The self-aware and intelligent Sabina became the catalyst between the two giants in the field of psychology and their varying techniques and viewpoints. Jung successfully used the controversial and untested treatment practices of 'psychanalysis' of Freud on her, but questioned Freud's inflexible and strict theory that every symptom had to be interpreted in sexual terms ("all neurosis is of exclusively sexual origin"), especially in Sabina's case.

Jung was married and had an ever-pregnant and loyal wife Emma (Sarah Gadon). However, after the the virginal Sabina was cured of her seizures by Freud's method of counseling - with the experimental treatment method known as the "talking cure" (using free-association to bring out repressed feelings), she became his research assistant and his mistress in a long-term tortured love affair.

Her hidden sexual desires eventually emerged, during their S/M love affair in which Jung overstepped his professional boundaries, while mentoring her as a medical student. He was convinced to free himself and give himself up to pleasurable impulses ("Never repress anything") by dissolute psychoanalyst Dr. Otto Gross (Vincent Cassel), who himself was involved in a sex scandal and was drug-addicted. Spielrein made overt sexual advances and came onto Jung with a kiss, and then explained: "Don't you think there's something male in every woman and something female in every man?" Gross urged Jung to accept her proposition and give in to his urges: "I can't understand what you're waiting for. Just take her to some secluded spot and thrash her to within an inch of her life. That's clearly what she wants. How can you deny her such a simple pleasure?"

Sabina lost her virginity to Jung with the bloody rupture of her hymen during their first love-making. Although Jung felt deceitful for cheating on his wife, he couldn't stop his transgressions after the masochistic woman told him: "I want you to be ferocious. I want you to punish me." Sabina was forcibly bound, and spanked/whipped by Jung with a leather belt. The situation became scandalous when anonymous letters surfaced about their affair, and Jung became painfully conflicted (he confessed to Sabina: "I made a stupid mistake"), and tried to deny their sexual relationship. He was forced to admit he could now only love Sabina "as your physician." However, he resumed whipping her in 1910 after they reunited, while he was critiquing her dissertation ("I'll start gently ripping you to shreds"). Eventually, she moved away to Vienna, studied under Freud (who suffered a major split with Jung), married a kindly Russian-Jewish doctor and became pregnant.

In the final lines of dialogue in the film, Jung admitted to Sabina in 1913 that he regretted not fathering a child with her, although he had taken on another mistress by then:

"My love for you was the most important thing in my life. For better or worse, it made me understand who I am...Sometimes you have to do something unforgivable just to be able to go on living."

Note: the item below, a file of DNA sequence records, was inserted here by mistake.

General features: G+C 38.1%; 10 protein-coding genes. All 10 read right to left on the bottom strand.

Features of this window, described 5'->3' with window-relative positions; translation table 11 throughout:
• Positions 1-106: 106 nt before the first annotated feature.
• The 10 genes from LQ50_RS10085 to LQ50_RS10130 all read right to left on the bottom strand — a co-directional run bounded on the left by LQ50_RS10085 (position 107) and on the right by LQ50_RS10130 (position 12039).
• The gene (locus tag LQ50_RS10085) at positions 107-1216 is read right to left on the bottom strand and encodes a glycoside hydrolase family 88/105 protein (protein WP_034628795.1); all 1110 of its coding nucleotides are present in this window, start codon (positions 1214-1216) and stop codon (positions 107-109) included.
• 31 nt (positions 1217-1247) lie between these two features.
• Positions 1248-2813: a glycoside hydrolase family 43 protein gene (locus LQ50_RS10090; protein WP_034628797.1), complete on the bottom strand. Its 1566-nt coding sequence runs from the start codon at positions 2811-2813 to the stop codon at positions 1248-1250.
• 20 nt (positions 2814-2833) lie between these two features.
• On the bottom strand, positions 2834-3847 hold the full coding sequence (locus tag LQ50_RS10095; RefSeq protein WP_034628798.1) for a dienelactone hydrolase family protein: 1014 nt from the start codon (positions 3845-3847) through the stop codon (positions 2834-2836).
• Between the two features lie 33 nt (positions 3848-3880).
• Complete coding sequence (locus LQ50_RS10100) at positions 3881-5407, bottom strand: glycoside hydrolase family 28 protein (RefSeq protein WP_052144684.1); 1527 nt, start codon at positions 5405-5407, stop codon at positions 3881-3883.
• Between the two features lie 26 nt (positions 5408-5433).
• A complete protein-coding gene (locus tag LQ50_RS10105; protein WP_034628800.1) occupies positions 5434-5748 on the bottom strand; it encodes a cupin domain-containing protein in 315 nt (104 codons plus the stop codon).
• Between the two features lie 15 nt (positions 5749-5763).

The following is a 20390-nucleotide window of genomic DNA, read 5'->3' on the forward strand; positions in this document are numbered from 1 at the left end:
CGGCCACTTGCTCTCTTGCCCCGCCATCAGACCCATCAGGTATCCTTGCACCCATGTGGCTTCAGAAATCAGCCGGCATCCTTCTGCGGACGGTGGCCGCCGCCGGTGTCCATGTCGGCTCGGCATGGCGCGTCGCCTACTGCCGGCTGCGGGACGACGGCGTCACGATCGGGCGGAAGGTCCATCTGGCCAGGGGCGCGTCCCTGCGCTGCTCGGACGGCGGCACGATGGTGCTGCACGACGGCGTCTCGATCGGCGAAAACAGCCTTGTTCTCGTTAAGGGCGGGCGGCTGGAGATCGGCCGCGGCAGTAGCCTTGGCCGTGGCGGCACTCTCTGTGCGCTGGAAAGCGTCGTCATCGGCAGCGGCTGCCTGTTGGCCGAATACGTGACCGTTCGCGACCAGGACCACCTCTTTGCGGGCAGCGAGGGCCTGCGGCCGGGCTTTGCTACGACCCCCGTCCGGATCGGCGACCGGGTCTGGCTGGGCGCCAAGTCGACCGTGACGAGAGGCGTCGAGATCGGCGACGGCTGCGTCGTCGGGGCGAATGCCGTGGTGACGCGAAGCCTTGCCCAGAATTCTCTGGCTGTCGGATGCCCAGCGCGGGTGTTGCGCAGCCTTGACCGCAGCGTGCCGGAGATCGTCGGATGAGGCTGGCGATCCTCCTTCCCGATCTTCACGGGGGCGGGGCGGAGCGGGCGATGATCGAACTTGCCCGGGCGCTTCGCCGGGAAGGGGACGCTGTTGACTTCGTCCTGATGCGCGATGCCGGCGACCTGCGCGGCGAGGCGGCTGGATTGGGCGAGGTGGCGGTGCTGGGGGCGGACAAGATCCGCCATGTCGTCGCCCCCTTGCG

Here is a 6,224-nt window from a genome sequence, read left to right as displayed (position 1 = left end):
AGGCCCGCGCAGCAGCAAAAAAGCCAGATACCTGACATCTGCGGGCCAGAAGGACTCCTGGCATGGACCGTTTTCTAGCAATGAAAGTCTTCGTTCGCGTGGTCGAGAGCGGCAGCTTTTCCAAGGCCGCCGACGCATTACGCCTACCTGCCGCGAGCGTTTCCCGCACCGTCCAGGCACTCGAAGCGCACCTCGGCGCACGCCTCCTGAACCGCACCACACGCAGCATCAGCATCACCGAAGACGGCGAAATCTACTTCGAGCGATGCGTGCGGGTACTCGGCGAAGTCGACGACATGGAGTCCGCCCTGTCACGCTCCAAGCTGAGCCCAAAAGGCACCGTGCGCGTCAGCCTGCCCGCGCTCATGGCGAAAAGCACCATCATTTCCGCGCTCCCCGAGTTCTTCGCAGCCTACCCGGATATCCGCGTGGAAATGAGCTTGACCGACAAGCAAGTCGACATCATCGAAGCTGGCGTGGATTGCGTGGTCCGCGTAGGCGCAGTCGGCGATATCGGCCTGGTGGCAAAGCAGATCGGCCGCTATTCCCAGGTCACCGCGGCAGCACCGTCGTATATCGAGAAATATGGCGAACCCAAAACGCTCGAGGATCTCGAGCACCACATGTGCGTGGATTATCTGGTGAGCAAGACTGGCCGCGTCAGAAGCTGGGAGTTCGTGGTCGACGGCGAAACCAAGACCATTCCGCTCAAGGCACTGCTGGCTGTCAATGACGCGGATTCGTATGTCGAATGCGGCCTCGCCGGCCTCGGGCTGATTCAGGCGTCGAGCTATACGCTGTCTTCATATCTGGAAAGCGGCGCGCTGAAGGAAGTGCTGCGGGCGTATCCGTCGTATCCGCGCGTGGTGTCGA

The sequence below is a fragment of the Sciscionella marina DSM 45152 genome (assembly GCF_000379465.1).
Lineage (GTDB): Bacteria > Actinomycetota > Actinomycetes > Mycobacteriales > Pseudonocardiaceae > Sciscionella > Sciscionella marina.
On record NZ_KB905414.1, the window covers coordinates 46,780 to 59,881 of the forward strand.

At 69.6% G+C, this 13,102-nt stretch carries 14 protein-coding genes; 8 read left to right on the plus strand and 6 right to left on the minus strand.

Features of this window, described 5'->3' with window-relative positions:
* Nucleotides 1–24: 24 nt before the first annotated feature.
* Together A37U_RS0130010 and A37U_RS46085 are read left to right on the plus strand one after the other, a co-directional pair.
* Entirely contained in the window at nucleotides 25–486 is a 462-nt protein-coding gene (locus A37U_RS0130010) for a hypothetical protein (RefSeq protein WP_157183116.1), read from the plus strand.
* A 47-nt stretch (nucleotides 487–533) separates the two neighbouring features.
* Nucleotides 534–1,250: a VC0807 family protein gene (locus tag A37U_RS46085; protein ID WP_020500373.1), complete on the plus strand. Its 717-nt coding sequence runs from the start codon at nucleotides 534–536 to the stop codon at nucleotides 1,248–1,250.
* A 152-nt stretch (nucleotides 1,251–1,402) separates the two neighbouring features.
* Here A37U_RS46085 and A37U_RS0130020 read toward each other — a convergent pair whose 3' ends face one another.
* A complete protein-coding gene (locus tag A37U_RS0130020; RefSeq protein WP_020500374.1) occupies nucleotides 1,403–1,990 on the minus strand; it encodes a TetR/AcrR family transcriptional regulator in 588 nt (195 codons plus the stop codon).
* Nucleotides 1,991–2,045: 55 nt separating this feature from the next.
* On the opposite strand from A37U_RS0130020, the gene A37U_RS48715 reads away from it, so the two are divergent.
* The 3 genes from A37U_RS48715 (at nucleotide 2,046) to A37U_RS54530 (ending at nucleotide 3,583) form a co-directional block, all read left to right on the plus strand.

The end credits stated that Sabina returned to Russia as one of its first female psychoanalysts, where she trained a number of the most distinguished analysts of the new Soviet Union, before finally returning to practice medicine in her native town. A widow by 1941, she came to a tragic end when she and her two daughters were taken by Nazi occupying forces to a local synagogue and shot. Jung eventually became the world's leading psychologist. He outlived his wife Emma and his mistress Toni Wolff, and died peacefully in 1961.






Sabina Spielrein (Keira Knightley) - in an S/M Affair with Carl Jung (Michael Fassbender)

Desire (2011, Fr.) (aka Q)

Déborah Révy starred in this French erotic drama by controversial filmmaker, writer/director Laurent Bouhnik. She portrayed a 20 year-old enigmatic female beauty named Cécile, who symbolized desire and unleashed sexual urges whenever she appeared.

The film's tagline in French was:

"Amours, desirs, et complications..." (translated "Love, Desire, and Complications")

The film opened with credits, accompanied by waist-down views of anonymous females as they group-showered and casually chatted about men and sex. (The shower sequence, with more revealing headless body shots, was reprised throughout the film.)

Shower Images During Opening Credits Sequence

This arty and graphic French film featured abundant full-frontal nudity and seemingly unsimulated sex from its great-looking cast members, as it explored the role of sexuality (in a non-pornographic manner) among modern European adults living in a French coastal town (with the current economic crisis as a backdrop).

The young inhabitants were aimless and uncertain about their future employment prospects, while they drifted about searching for love and romance. Young, mid-20s Cécile had just suffered the death of her father in a hospital. With a lustful desire for sex, she found peace from her underlying sadness through random sexual encounters with the lives of many of the film's characters, both male and female. Cécile had a boyfriend named Chance (Johnny Amaro), but she also had sexual encounters with local garage mechanic Matt (Gowan Didi), a local garage mechanic facing tough times, and his girlfriend Alice.

Part of the story followed the exploits of Alice (Hélène Zimmer), who lived at home with her repressively conservative parents. At first, she was bespectacled and nerdy looking, and gave her non-committal boyfriend Matt fellatio in a car. She kept secret her relationship with him. As the film progressed, she went through a sexual metamorphosis.